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Function Composition and the Pipe Operator in C++23 – With std::expected

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In this blog post, we’ll show how to implement a custom pipe operator and apply it to a data processing example. Thanks to C++23 and std::expectedwe can write a rather efficient framework that easily handles unexpected outcomes. This is a collaborative guest post by prof. Bogusław Cyganek: Prof. Cyganek is a researcher and lecturer at the Department of Electronics, AGH University of Science and Technology in Cracow, Poland.

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std::expected - Monadic Extensions

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std::expected from C++23 not only serves as an error-handling mechanism but also introduces functional programming paradigms into the language. In this blog post, we’ll have a look at functional/monadic extensions of std::expected, which allow us to chain operations elegantly, handling errors at the same time. The techniques are very similar to std::optional extensions - see How to Use Monadic Operations for `std::optional` in C++23 - C++ Stories.

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Understand internals of std::expected

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In the article about std::expected, I introduced the type and showed some basic examples, and in this text, you’ll learn how it is implemented. A simple idea with struct   In short, std::expected should contain two data members: the actual expected value and the unexpected error object. So, in theory, we could use a simple structure:

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Using std::expected from C++23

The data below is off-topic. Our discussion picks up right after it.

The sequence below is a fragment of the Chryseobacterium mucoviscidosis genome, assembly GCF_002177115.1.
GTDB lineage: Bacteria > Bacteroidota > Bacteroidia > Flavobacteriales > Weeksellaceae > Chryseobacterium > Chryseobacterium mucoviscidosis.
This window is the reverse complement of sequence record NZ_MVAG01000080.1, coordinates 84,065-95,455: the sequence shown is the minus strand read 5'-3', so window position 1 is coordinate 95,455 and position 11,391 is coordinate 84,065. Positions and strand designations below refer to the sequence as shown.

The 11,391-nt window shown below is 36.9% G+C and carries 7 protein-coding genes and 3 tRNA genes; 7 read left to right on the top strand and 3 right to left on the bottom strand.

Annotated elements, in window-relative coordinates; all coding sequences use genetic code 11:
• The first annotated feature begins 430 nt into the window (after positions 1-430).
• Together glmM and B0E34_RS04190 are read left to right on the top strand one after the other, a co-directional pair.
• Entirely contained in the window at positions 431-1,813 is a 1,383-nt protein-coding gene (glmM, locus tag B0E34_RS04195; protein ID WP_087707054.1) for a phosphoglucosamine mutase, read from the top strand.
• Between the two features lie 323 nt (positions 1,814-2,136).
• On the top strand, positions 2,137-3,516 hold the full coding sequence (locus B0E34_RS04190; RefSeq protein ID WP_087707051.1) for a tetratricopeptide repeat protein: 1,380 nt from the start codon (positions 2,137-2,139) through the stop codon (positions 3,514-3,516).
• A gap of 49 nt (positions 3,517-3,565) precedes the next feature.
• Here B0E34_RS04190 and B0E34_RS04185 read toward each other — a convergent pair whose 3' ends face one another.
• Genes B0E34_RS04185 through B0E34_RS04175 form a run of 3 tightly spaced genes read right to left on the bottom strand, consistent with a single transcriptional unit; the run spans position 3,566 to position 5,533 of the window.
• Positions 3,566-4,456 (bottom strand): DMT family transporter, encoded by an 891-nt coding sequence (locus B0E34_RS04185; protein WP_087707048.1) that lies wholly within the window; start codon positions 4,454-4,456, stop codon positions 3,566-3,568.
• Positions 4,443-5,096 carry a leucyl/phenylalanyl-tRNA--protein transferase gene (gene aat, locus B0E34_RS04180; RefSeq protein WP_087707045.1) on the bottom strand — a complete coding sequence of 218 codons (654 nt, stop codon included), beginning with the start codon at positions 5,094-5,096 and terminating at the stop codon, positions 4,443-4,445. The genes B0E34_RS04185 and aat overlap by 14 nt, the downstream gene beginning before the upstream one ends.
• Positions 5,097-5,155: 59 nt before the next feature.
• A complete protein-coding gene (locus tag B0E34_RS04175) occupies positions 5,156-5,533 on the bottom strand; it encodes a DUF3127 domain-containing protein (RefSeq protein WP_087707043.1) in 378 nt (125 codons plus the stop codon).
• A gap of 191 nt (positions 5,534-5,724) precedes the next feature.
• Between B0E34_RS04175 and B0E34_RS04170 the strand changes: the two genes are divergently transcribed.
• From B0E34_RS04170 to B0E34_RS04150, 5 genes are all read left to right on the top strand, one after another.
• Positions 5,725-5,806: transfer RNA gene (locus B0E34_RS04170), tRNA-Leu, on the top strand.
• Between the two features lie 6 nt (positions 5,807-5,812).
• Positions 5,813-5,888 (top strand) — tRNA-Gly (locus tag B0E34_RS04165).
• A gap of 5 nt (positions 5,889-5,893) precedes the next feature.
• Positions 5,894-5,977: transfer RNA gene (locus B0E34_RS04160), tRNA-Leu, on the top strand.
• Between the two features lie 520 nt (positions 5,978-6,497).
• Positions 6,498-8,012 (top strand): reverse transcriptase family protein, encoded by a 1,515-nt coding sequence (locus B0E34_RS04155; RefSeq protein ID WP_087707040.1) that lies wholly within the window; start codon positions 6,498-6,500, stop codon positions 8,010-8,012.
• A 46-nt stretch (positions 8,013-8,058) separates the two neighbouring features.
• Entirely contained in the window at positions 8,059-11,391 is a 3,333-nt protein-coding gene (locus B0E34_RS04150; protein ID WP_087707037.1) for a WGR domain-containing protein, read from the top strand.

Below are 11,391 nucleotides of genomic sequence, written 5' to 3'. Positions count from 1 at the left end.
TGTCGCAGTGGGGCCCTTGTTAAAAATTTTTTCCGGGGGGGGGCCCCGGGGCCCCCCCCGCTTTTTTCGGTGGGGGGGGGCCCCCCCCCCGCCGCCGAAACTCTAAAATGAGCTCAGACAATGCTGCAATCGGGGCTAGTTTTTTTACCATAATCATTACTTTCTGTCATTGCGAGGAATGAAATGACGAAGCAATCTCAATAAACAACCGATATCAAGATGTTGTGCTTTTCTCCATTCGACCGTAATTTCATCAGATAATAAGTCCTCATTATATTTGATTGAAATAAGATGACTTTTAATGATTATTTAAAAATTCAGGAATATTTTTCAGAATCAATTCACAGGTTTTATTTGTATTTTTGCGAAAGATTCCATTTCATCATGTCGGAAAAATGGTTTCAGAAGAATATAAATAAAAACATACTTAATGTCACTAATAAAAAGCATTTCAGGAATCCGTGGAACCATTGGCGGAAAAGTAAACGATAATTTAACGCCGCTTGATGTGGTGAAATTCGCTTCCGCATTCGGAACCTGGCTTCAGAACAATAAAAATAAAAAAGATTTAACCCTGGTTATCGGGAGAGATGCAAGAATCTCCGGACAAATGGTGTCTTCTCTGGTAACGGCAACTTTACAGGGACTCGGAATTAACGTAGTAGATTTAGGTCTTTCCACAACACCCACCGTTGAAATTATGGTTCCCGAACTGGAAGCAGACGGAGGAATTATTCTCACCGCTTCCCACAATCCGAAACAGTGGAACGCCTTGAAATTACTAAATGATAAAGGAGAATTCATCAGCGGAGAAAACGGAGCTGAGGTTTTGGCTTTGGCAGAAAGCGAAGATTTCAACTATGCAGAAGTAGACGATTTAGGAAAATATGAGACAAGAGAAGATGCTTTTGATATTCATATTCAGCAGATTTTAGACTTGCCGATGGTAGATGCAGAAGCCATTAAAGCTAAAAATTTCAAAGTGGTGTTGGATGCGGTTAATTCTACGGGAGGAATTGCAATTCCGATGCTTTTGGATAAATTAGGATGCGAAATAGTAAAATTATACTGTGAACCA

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In this article, we’ll go through a new vocabulary type introduced in C++23. std::expected is a type specifically designed to return results from a function, along with the extra error information. Motivation   Imagine you’re expecting a certain result from a function, but oops… things don’t always go as planned:

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Six Handy Operations for String Processing in C++20/23

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In this article, we’ll explore six practical string processing operations introduced in C++20 and C++23. These features represent an evolution in this crucial area, covering a spectrum of operations from searching and appending to creation and stream handling. Let’s start with a simple yet long-awaited feature… 1. contains(), C++23   Finally, after decades of standardization, we have a super easy way to check if there’s one string inside the other.

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Formatting Custom types with std::format from C++20

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std::format is a large and powerful addition in C++20 that allows us to format text into strings efficiently. It adds Python-style formatting with safety and ease of use. This article will show you how to implement custom formatters that fit into this new std::format architecture. Updated in Nov 2023: reflect the constness of the format() function, clarified in LWG issue 3636.

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C++20, Spans, Threads and Fun

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In this post, we’ll have fun using C++20’s spans to process data on multiple threads. What’s more, we’ll be equipped with the latest concurrency features from C++20. This text was motivated by the following comment under my recent article on std::span: But why does this article… not show the major use case?

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How to use std::span from C++20

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In this article, we’ll look at std::span which is more generic than string_view and can help work with arbitrary contiguous collections. A Motivating Example   Here’s an example that illustrates the primary use case for std::span: In traditional C (or low-level C++), you’d pass an array to a function using a pointer and a size like this:

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